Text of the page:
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IIC - IBFC Transforming India's WASH Sector Through Blended Finance



India's ambitious goals for water, sanitation, and hygiene (WASH) are critical for its development. The government has launched significant initiatives like the Swachh Bharat Mission and the Jal Jeevan Mission, aiming to provide safe drinking water and sanitation to rural households. Despite these efforts, only 71.51% of rural households had tap water by the end of 2023, highlighting the need for further investment and infrastructure development.


India faces severe water scarcity and sanitation challenges, compounded by climate change. The country needs substantial investments, estimated at $2.64 trillion by 2030, to meet the Sustainable Development Goals (SDGs), particularly SDG 6, which focuses on clean water and sanitation. However, the private sector's involvement in WASH financing is limited due to perceived risks and operational complexities.


Several untapped subsectors within the WASH value chain offer significant opportunities:

  1. Desludging Vehicles: Essential for faecal sludge management in small towns.

  2. Industrial Effluent Treatment Plants (ETP): Customized solutions for industries with strong regulatory frameworks.

  3. Reuse of Treated Wastewater: Growing importance due to water scarcity, with potential for urban water security solutions.

The WASH sector faces numerous challenges that hinder private investment:

  • Limited Commercial Models: Water being a public good limits viable business models with commercial revenue.

  • High Reliance on Public Infrastructure: Heavy dependence on state actors and public infrastructure complicates private sector involvement.

  • Impact Measurement: Lack of standardized frameworks for measuring the impact of WASH projects.

  • Operational Complexities: Challenges in deploying non-commercial private capital at scale.


Blended finance, combining public and private capital, is crucial for scaling WASH solutions. This approach leverages different types of funding to address financial and operational challenges. For example, the Impact Investors Council (IIC) facilitated discussions among key stakeholders to explore the potential of blended finance in the WASH sector, supported by USAID and Water.org.


To effectively mobilize private capital for WASH, several strategies are recommended:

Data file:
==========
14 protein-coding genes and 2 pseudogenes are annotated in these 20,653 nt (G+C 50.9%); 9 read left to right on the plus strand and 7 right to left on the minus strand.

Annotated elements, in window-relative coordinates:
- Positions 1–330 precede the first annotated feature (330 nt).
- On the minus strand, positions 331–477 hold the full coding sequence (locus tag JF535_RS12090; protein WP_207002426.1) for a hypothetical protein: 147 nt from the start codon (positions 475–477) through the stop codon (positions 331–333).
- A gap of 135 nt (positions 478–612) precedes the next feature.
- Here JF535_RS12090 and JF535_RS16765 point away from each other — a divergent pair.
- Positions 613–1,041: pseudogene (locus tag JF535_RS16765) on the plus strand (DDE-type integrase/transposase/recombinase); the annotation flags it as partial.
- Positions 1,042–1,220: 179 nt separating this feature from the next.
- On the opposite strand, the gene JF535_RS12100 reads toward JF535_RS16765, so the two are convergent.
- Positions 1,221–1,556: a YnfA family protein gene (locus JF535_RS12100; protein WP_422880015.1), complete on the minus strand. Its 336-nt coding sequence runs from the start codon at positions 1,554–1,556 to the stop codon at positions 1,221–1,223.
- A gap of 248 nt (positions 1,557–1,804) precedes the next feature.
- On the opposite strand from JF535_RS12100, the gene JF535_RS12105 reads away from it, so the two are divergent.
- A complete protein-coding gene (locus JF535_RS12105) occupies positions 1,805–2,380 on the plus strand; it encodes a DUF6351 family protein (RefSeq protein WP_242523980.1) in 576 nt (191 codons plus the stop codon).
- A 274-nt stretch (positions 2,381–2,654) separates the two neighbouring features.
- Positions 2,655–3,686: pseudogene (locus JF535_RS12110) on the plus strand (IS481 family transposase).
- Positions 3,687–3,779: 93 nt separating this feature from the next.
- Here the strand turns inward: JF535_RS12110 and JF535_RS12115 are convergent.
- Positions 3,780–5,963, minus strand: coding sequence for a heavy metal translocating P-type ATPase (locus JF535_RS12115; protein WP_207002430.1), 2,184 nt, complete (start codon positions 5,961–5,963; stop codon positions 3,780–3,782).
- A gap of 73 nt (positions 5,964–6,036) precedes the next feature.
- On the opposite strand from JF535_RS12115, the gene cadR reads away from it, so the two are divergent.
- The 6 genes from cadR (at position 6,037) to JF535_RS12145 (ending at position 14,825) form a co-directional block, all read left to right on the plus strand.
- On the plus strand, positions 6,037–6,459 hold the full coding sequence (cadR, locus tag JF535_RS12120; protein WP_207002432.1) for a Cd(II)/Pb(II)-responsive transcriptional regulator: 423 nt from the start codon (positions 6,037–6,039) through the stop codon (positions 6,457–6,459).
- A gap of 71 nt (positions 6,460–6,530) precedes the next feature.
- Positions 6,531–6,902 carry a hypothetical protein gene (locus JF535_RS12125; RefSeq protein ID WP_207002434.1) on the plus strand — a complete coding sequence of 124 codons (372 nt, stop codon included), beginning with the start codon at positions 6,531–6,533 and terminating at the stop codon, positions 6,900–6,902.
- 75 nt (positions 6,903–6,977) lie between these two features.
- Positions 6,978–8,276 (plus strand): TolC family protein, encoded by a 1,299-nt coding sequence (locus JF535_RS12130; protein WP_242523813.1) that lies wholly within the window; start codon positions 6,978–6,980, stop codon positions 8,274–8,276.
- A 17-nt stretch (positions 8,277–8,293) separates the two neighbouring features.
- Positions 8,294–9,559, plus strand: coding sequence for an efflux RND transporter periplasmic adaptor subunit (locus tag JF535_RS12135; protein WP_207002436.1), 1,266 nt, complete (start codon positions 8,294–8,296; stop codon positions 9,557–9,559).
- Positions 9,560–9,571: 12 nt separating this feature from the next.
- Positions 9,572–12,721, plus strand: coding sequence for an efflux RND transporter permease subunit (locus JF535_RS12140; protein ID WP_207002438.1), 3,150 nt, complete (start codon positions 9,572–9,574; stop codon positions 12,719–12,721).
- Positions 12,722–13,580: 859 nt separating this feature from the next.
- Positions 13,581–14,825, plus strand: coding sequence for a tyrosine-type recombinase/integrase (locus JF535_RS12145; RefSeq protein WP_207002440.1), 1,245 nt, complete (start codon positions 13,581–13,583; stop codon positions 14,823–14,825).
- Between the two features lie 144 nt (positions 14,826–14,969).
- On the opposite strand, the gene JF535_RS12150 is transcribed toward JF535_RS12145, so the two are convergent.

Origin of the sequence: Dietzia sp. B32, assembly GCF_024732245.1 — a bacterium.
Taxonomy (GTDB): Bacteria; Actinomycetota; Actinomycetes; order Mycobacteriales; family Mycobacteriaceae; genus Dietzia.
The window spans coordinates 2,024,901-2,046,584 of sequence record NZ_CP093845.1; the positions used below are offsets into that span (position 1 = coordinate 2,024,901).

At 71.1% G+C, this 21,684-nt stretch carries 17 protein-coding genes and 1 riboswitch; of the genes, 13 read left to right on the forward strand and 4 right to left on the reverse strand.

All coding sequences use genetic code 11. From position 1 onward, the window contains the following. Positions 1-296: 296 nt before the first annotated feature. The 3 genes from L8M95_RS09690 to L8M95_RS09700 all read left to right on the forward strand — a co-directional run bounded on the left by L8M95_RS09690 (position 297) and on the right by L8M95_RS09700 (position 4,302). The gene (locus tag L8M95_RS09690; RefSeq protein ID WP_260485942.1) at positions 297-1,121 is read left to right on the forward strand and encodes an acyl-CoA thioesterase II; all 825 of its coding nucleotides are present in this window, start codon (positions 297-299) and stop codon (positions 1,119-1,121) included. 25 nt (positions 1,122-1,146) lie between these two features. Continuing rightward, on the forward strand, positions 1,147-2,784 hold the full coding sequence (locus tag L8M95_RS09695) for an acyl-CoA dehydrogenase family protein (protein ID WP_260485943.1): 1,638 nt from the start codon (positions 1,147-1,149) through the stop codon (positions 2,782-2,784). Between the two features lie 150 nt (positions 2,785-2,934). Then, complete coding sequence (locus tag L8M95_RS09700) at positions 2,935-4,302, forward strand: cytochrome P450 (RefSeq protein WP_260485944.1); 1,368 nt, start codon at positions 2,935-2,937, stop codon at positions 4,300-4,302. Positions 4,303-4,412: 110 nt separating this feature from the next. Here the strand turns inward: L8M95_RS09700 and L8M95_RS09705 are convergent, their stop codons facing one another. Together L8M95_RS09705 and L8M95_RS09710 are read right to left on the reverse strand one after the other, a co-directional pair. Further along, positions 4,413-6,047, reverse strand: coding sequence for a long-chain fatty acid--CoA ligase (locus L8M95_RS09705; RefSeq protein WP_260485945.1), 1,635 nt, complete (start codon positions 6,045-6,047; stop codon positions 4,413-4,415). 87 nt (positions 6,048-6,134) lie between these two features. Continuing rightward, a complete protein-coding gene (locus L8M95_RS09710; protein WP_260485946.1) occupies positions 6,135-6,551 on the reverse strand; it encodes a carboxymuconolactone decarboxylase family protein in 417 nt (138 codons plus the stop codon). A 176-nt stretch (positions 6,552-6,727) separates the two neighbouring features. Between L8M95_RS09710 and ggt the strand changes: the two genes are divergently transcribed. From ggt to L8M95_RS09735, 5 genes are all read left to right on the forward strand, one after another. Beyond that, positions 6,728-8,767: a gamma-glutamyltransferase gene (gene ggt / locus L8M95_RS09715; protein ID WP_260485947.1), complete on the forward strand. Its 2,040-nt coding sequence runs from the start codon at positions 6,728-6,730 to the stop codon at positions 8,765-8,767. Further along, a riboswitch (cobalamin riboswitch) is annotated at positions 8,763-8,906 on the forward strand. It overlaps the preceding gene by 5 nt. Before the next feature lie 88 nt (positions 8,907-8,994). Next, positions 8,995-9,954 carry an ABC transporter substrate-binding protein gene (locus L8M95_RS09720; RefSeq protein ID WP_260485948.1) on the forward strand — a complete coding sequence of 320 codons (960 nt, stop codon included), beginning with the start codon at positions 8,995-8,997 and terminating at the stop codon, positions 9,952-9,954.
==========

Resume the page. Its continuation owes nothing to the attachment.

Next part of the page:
1. Develop Commercially Viable Models: Create business models that demonstrate growth potential and sustainability.

  2. Standardize Impact Measurement: Implement comprehensive frameworks that go beyond numerical metrics to attract impact investors.

  3. Lifecycle Financing: Design financing structures aligned with the growth stages of enterprises.

  4. Differentiated Urban and Rural Strategies: Tailor WASH solutions to the economic and demographic characteristics of target groups.

  5. Public-Private Partnerships (PPPs): Foster collaborations between government, private sector, and civil society to enhance service delivery and sustainability.


Case Studies

  • Citywide Desludging in Wai & Sinnar: Implemented a pay-for-results model linked to the number of septic tanks desludged, funded through a sanitation tax.

  • SUVIDHA Urban Hygiene Center: A CSR-funded project providing comprehensive WASH facilities in Mumbai, demonstrating the impact of public-private-community partnerships.

  • WaterCredit by Water.org: Enabled affordable financing for WASH assets through technical and financial support to local financial institutions.


Blended finance offers a promising pathway to address India's WASH challenges. By integrating various funding sources and aligning with climate-focused investments, stakeholders can create scalable and sustainable solutions. Collaboration across sectors and innovative financial mechanisms are essential to achieving the goals of clean water and sanitation for all.


For more detailed insights and case studies, refer to the comprehensive white paper by the Impact Investors Council.

This blog is based on "Maximising Impact: Blended Finance for WASH in India," supported by IBFC, USAID, Water.org, and other partners.

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